Hey there, time traveller!
This article was published 5/9/2009 (4677 days ago), so information in it may no longer be current.
THE president of a Winnipeg Somali organization is trying to get refugee boys and girls off the street and into the pool -- but separately, out of respect for their culture and Muslim faith.
"I want these kids to be happy," said Abdi Muuse, president of the Winnipeg Somali Confederation Union.
Muuse said he wants Somalis and other youths to have access to sports and arts at a recreational centre that respects their religious beliefs. He wants Winnipeg to have a place where men and women can swim and work out separately while observing religious rules concerning modesty and not showing too much skin around the opposite sex, he said.
There's a lack of recreational facilities in the inner city, and too many vulnerable kids are being lured into gangs, he said.
Newcomers just learning the language need a safe place where they can be kids and play, said the father of two young girls.
Youths need guidance that they aren't getting on the streets and in downtown malls, said Muuse.
He envisions "a place for kids where they learn 'Here you do the right thing -- you go to school. You play soccer and sports is very important. You don't want to be out on the streets and in gangs. We don't want to suffer like we suffered back home. We're in a civilized country now."
Not enough newcomers -- especially women -- are getting to benefit from being here, said Muuse.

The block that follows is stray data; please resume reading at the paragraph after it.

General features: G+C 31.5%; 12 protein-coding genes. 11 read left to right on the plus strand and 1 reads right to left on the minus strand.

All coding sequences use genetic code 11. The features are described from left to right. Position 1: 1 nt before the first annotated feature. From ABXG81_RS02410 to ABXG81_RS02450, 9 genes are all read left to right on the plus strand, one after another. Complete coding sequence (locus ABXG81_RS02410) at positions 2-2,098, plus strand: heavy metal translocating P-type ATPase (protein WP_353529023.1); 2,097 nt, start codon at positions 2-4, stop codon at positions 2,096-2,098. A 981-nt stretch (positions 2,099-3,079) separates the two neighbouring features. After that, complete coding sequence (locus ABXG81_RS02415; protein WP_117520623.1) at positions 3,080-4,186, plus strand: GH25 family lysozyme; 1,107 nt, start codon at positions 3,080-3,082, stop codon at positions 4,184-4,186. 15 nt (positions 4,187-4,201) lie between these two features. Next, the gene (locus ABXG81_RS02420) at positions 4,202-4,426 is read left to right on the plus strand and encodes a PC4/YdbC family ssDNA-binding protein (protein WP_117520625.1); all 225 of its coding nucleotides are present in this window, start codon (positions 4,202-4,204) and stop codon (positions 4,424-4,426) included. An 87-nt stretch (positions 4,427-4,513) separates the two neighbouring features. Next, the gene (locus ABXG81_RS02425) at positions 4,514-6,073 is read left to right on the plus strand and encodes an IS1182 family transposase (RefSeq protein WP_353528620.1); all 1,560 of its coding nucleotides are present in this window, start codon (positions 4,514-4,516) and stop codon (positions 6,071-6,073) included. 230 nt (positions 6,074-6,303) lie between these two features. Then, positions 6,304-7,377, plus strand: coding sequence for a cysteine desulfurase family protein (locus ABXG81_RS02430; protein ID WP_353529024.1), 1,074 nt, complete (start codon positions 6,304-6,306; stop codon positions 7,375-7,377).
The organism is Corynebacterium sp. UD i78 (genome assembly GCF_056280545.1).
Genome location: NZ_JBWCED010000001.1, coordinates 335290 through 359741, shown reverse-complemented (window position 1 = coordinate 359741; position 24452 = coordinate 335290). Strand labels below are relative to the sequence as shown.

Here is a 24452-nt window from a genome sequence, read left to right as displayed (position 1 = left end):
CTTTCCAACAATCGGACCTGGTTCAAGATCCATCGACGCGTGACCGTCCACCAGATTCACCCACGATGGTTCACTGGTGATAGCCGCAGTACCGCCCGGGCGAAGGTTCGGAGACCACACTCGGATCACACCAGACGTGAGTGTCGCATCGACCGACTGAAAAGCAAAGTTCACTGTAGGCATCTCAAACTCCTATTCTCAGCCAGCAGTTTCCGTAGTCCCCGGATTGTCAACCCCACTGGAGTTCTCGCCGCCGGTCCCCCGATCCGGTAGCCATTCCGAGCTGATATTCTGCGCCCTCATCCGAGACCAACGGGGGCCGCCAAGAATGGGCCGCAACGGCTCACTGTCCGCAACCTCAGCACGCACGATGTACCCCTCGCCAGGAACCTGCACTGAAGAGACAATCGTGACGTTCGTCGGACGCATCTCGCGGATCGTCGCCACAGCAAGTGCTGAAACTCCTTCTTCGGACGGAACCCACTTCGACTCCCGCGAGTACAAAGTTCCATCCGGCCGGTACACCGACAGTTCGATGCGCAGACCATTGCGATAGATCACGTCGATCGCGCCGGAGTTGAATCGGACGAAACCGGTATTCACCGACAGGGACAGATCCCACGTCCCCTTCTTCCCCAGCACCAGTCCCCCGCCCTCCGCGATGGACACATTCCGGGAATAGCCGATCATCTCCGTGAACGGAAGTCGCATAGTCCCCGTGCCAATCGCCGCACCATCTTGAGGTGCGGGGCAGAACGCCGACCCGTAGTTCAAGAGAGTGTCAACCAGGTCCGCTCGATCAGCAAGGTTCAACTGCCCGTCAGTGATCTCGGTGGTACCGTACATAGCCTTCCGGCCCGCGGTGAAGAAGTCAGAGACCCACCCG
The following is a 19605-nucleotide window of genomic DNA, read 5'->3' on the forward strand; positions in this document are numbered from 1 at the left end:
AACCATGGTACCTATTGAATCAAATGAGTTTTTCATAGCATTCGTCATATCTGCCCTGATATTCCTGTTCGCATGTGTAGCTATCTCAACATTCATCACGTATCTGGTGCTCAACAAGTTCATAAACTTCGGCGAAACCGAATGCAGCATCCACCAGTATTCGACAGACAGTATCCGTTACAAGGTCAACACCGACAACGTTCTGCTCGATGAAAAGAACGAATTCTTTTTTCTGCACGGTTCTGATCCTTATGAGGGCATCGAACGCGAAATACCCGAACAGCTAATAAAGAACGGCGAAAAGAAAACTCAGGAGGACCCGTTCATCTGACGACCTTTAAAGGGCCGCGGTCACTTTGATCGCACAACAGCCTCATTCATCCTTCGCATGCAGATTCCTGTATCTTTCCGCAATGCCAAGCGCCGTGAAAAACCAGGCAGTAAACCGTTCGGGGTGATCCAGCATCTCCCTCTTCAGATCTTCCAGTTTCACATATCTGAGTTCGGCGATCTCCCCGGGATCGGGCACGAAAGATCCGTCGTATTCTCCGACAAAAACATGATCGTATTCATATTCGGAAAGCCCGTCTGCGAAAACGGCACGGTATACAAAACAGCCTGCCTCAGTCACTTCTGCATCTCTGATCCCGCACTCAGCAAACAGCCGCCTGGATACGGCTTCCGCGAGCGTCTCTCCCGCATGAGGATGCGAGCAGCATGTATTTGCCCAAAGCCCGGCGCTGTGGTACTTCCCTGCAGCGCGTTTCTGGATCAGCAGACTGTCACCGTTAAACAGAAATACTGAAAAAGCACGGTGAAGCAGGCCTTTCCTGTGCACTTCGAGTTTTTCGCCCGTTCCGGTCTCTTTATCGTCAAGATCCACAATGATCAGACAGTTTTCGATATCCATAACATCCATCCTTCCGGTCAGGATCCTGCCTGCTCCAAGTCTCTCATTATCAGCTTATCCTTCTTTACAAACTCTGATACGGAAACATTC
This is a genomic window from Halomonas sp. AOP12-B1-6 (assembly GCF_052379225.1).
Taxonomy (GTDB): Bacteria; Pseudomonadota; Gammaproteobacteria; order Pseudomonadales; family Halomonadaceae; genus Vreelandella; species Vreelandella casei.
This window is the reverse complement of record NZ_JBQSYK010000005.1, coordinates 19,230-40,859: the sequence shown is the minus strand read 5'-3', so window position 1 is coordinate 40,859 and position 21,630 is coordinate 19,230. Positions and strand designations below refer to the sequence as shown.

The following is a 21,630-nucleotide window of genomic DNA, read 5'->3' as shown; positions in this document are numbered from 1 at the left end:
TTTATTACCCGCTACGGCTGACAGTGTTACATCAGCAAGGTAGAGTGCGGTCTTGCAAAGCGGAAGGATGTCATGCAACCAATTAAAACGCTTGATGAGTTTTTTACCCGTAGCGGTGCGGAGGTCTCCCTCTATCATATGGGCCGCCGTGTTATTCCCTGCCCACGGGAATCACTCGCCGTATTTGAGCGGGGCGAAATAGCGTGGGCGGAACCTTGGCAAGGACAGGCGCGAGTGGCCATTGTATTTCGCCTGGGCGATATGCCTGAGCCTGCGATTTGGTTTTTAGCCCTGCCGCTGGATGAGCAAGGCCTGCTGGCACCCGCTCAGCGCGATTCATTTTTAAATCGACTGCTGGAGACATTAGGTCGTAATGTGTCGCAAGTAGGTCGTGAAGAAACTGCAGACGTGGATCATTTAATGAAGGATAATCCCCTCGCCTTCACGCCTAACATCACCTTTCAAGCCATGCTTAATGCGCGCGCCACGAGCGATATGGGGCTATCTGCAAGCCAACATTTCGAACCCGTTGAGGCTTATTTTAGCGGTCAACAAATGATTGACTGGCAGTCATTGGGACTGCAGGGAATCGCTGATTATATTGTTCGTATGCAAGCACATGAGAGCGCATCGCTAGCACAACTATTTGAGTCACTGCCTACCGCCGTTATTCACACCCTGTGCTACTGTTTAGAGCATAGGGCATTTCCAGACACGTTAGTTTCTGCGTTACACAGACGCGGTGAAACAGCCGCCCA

Rather than adapting to new lives in Canada, too many women are nearly shut-ins, he said. "They stay at home all day -- 24-7." He said they have limited incomes, speak little English, and need some recreation for their physical and mental health.
Right now, the Somali confederation has a soccer team for boys aged 14 to 18. This afternoon, 16-year-old Mahamed Osman -- whose dad is the coach -- plays the last game of the season at Assiniboine Park.
Muuse said they have no girls' team, and no year-round place for kids to play that's culturally sensitive, keeping genders apart.
Muuse estimates Winnipeg has more than 1,000 Somalis and that number is growing. He said Toronto has 100,000 Somalis and two cultural centres with mosques and separate recreation facilities for boys and girls.
"It reduced crime and the youth came out to play," said Muuse.
He's looking for help to set up something similar in Winnipeg that everyone could use.
A spokesman for the city said they're open to ideas.
"The city would welcome the opportunity to meet with any representatives of the Muslim community or any other faith-based groups to discuss their needs and any requests they might have."
The Canadian Muslim Women's Institute said it is currently in the process of organizing a women's and girls' swimming program at Sherbrook Pool.
Muuse's goal is to one day have a facility that everyone can use with separate pools and exercise rooms for men and women.
After 20 years of reporting on the growing diversity of people calling Manitoba home, Carol moved to the legislature bureau in early 2020.